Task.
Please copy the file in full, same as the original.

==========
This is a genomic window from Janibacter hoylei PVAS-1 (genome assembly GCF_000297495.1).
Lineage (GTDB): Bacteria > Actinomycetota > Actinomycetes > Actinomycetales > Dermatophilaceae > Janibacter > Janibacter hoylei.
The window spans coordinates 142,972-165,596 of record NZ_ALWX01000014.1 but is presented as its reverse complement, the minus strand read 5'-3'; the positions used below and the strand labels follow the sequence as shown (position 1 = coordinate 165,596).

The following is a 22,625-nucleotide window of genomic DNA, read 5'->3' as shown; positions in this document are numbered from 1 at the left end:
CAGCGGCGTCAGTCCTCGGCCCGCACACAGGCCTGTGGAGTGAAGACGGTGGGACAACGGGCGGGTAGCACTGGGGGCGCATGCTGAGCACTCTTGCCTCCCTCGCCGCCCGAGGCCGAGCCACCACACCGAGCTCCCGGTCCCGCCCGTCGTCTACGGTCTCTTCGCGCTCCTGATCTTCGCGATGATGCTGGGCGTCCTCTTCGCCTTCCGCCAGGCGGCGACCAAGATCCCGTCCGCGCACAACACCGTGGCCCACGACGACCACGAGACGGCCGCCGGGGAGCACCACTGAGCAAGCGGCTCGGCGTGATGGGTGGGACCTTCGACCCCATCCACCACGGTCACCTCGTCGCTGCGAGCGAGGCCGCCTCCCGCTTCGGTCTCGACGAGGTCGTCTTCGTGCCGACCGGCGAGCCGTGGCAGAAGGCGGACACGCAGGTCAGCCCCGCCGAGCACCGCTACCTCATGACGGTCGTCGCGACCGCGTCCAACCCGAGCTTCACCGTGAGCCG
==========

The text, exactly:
This is a genomic window from Janibacter hoylei PVAS-1 (genome assembly GCF_000297495.1).
Lineage (GTDB): Bacteria > Actinomycetota > Actinomycetes > Actinomycetales > Dermatophilaceae > Janibacter > Janibacter hoylei.
The window spans coordinates 142,972-165,596 of record NZ_ALWX01000014.1 but is presented as its reverse complement, the minus strand read 5'-3'; the positions used below and the strand labels follow the sequence as shown (position 1 = coordinate 165,596).

The following is a 22,625-nucleotide window of genomic DNA, read 5'->3' as shown; positions in this document are numbered from 1 at the left end:
CAGCGGCGTCAGTCCTCGGCCCGCACACAGGCCTGTGGAGTGAAGACGGTGGGACAACGGGCGGGTAGCACTGGGGGCGCATGCTGAGCACTCTTGCCTCCCTCGCCGCCCGAGGCCGAGCCACCACACCGAGCTCCCGGTCCCGCCCGTCGTCTACGGTCTCTTCGCGCTCCTGATCTTCGCGATGATGCTGGGCGTCCTCTTCGCCTTCCGCCAGGCGGCGACCAAGATCCCGTCCGCGCACAACACCGTGGCCCACGACGACCACGAGACGGCCGCCGGGGAGCACCACTGAGCAAGCGGCTCGGCGTGATGGGTGGGACCTTCGACCCCATCCACCACGGTCACCTCGTCGCTGCGAGCGAGGCCGCCTCCCGCTTCGGTCTCGACGAGGTCGTCTTCGTGCCGACCGGCGAGCCGTGGCAGAAGGCGGACACGCAGGTCAGCCCCGCCGAGCACCGCTACCTCATGACGGTCGTCGCGACCGCGTCCAACCCGAGCTTCACCGTGAGCCG